Hospices have warned they may have to turn away terminally ill patients in Wales because of a funding crisis.
Andy Richards from Hospice of the Valleys wants 'proper' funding
The Hospice of the Valleys in Tredegar, Blaenau Gwent which provides palliative care said it would have to cut services unless it was "properly funded".
Hope Hospice serving north and mid Wales also said it faced a shortfall.
But Health Minister, Dr Brian Gibbons, has promised to provide £2m core funding annually for the 12 charitable hospices in Wales.
"Hospice of the Valleys saves our local NHS...around £150, 000 a year," its chief executive, Andy Richards, told BBC Wales' Week In Week Out programme.
"Now if you extrapolate that to all the hospices in Wales, that adds up to millions of pounds.
"The NHS and the assembly needs to wake up to that and say that this is a service that needs to be properly funded, because we can't carry on."
Mr Richards added the charitable hospice could not afford maternity cover for its palliative care consultant.
The hospice has identified 300 other terminally ill people in Blaenau Gwent with diseases other than cancer who they cannot help through lack of funds.
Freda Millard, from Ebbw Vale, was helped by the hospice to care for her husband Stuart at home until he died of lung cancer.
"They provide such an essential service to a community to people, in a very vulnerable position, to think that they have got to rely on just the charity of others and not be funded from the National Health Service.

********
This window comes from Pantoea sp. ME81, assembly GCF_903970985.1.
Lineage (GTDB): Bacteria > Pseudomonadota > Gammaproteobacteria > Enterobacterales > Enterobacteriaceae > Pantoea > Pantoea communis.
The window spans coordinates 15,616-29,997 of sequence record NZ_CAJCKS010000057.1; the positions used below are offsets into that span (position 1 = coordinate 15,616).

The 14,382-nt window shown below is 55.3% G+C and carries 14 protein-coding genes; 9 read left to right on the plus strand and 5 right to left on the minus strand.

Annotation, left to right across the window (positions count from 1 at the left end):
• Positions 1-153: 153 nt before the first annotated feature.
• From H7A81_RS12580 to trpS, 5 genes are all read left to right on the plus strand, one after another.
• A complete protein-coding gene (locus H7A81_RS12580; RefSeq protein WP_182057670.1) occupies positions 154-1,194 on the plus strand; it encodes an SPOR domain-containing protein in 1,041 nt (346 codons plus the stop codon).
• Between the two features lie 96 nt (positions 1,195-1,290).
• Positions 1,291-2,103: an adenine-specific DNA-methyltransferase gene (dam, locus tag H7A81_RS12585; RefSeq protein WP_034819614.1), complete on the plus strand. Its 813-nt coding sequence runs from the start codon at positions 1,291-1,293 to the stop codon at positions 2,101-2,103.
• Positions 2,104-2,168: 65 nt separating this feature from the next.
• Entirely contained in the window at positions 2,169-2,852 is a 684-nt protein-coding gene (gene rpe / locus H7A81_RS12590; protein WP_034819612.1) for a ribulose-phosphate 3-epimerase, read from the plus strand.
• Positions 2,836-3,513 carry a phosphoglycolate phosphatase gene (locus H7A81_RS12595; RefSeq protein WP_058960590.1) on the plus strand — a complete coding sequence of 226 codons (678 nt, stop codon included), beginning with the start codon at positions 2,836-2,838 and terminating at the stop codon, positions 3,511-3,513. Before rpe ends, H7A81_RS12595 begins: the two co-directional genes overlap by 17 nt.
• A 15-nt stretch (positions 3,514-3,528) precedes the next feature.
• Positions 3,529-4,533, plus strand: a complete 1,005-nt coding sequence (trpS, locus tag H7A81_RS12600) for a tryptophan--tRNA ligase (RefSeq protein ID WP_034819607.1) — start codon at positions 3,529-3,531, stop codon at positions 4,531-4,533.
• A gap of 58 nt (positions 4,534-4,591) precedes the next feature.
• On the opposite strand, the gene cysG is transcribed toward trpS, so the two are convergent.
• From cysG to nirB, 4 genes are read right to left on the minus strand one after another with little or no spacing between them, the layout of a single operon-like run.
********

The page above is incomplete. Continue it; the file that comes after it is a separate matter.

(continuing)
"I think it is a disgrace to be honest with you," Ms Millard added.
Another hospice which helps families across mid and north Wales, is warning that outreach services for terminally ill children will have to be cut because of a funding shortfall of £128,000 a year.
David Featherstone, chief executive of Hope House in Oswestry said: "We can only work so hard at fundraising...and unless we can secure core-funding to make sure that we can go on delivering this service.
"We think morally that the Welsh Assembly Government should look very carefully at providing the money to do that.
Hospices in Wales are concerned about long-term funding
"Everybody has budgetary commitments, but they are failing in their duty to terminally ill children in Wales."
In December, the charity Help the Hospices said the Welsh assembly government funding commitments were not enough to solve long-term financial issues.
It said that the 12 charitable hospices in Wales received only 15% state funding on average, compared with 40% in Scotland
In England, the government has said it hoped to provide half hospices' core funding by 2008.
In a statement Dr Gibbons told Week In Week Out that local health boards needed to develop sustainable funding for palliative care.
But his department for the first time, will provide £2m in core funding each year.
"We recognise that those hospices providing high quality palliative care in order to help meet identified patient need will benefit from the security of long term sustainable funding arrangements," the statement said.
Week In Week Out, BBC One Wales, Tuesday, 2235 GMT